The LS6 used two different profile camshafts during its production run. For its inaugural year in 2001, the LS6 used a cam that had an intake/exhaust duration of 204°/211°, with lift of 0.525”/0.525”, and a 116° LSA. From 2002-2005, it used a cam with an intake/exhaust duration of 204°/218°, with lift of 0.555”/0.551”, and a 117.5 LSA.

As you can see, the second cam was much hotter due to having more exhaust duration, greater lift, and a slightly wider LSA. The new hotter cam was partially responsible for the 20 horsepower and 15 lb-ft of torque increase in performance.

Choosing the Right Cam

Now, let’s get into optimal camshaft sizing for your build using the duration, lift, and LSA specifications we went over earlier. For budget builds and those looking to keep a largely stock handling profile, you will probably want to look at cams with a duration of 214°-225° with an LSA between 112°-115°. If you want a little more horsepower while still keeping pretty good drivability, looking in the 226°-240° with an LSA between 112°-114° will probably be optimal.

If you are really looking at turning up the wick and getting some serious horsepower, and you’re willing to sacrifice some low-load drivability, anything 241° and larger with an LSA between 110°-112° will be in your range. As for lift, for an aftermarket LS6 camshaft, you will want something between 0.550”-.615”. Higher horsepower builds will generally want more lift, but that’s not always the case.

Generally, the stock cam will make 400 whp with bolt-ons (cold air intake, headers/exhaust), cams between 214°-225° will add around 25-50 whp over stock. Cams between 226°-240° will add 50-75 whp, and cams larger than 241° will add 75+ whp over stock.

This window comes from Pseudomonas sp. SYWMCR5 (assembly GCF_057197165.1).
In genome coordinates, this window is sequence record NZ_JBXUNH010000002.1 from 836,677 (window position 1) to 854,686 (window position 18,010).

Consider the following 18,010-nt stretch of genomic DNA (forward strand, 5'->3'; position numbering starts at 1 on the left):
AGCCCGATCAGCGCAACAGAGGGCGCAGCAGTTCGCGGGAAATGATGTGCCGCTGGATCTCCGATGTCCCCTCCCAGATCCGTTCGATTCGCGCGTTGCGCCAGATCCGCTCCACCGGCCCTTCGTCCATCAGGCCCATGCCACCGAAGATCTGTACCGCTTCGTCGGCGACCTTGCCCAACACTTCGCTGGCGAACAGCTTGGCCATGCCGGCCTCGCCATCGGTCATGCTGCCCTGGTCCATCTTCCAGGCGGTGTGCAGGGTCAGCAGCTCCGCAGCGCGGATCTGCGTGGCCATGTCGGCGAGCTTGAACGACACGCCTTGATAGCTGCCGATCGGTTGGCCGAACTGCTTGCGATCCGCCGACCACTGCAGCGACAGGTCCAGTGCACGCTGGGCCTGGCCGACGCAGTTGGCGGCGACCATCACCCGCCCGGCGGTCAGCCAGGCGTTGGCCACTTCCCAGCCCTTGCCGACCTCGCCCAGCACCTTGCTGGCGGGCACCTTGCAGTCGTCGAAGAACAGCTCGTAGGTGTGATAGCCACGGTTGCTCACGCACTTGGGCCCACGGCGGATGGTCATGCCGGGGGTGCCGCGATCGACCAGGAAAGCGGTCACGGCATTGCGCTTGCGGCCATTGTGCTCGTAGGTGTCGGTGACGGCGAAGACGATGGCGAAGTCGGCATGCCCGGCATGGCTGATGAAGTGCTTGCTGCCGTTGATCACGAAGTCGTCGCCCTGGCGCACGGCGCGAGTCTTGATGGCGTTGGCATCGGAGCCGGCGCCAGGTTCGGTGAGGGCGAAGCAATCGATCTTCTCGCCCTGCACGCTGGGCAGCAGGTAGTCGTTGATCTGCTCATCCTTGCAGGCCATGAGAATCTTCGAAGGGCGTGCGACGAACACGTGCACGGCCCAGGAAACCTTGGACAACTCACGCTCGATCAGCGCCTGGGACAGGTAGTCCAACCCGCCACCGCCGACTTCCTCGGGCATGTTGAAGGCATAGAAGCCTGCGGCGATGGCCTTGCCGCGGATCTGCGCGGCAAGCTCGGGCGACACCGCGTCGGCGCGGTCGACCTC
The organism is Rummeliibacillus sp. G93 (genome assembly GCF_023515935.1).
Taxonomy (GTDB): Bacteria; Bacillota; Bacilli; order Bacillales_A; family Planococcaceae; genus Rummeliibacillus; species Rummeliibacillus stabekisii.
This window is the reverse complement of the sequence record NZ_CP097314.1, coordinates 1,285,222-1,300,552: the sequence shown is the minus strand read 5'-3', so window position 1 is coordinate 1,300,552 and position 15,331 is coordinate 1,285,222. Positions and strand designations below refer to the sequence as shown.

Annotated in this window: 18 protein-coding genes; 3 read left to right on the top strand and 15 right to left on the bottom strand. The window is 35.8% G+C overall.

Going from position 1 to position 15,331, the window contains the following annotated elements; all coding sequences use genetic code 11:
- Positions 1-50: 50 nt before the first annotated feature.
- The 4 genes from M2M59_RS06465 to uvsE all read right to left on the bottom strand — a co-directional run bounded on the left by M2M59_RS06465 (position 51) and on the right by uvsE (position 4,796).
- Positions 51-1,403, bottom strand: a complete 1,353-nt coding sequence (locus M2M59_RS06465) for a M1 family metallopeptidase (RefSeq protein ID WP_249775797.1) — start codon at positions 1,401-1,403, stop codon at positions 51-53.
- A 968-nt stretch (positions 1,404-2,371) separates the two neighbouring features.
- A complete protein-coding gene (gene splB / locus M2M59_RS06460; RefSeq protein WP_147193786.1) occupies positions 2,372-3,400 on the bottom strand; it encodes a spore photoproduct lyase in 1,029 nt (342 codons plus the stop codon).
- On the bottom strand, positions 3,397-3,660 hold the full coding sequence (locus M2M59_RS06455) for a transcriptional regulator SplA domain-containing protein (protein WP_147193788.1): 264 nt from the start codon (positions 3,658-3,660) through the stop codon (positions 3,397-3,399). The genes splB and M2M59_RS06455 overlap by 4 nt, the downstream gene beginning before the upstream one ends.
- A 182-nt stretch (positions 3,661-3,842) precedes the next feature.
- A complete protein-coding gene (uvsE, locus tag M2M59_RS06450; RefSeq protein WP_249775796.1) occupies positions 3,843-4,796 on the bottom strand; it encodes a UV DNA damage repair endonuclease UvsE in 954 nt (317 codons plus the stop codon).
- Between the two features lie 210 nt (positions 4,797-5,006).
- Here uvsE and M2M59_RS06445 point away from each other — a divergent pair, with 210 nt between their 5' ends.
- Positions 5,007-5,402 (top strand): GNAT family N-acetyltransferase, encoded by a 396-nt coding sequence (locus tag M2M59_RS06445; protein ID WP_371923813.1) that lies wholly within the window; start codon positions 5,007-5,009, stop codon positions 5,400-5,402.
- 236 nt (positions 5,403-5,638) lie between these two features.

Keep in mind, a camshaft’s performance is determined by duration and lift, so just duration won’t tell the whole story. While the debate constantly rages, for most people lift will determine performance rather than duration. However, most cams are discussed in terms of duration rather than lift, hence our above guide.

Camshafts are some of the finickiest upgrades you can do. For many people, it takes 2-3 different cam swaps until they find a good balance of duration and lift. Like we said, it definitely changes how the car drives, and that can be both good and bad.

Upgrading the Rest of the Valve Train

Regardless of how hot of a camshaft upgrade you choose, you will need to also upgrade the LS6 valve train. No matter what, you will need to upgrade to stiffer valve springs, as the stock springs are barely capable stock. Some of the most popular valve spring upgrades are COMP 918 and 921, Manley’s Nextek, and Crane Duals.

Next will be pushrods. While you do not have to upgrade the pushrods, it is highly recommended – even on mild cam upgrades. The stock pushrods have been seen to flex at times under big loads, meaning disaster is lurking around the corner. Getting stronger aftermarket pushrods is cheap insurance that makes sure you’re getting maximum performance.

You can also upgrade the rocker arms as a precaution, and it’s good on larger horsepower builds (800+). Going with a rocker arm with a higher ratio than stock can add lift/duration and increase overlap, adding power. Many people also add the Trunion Rocker Arm kit, which converts the rocker arms to roller bearing rocker arms and adds reliability.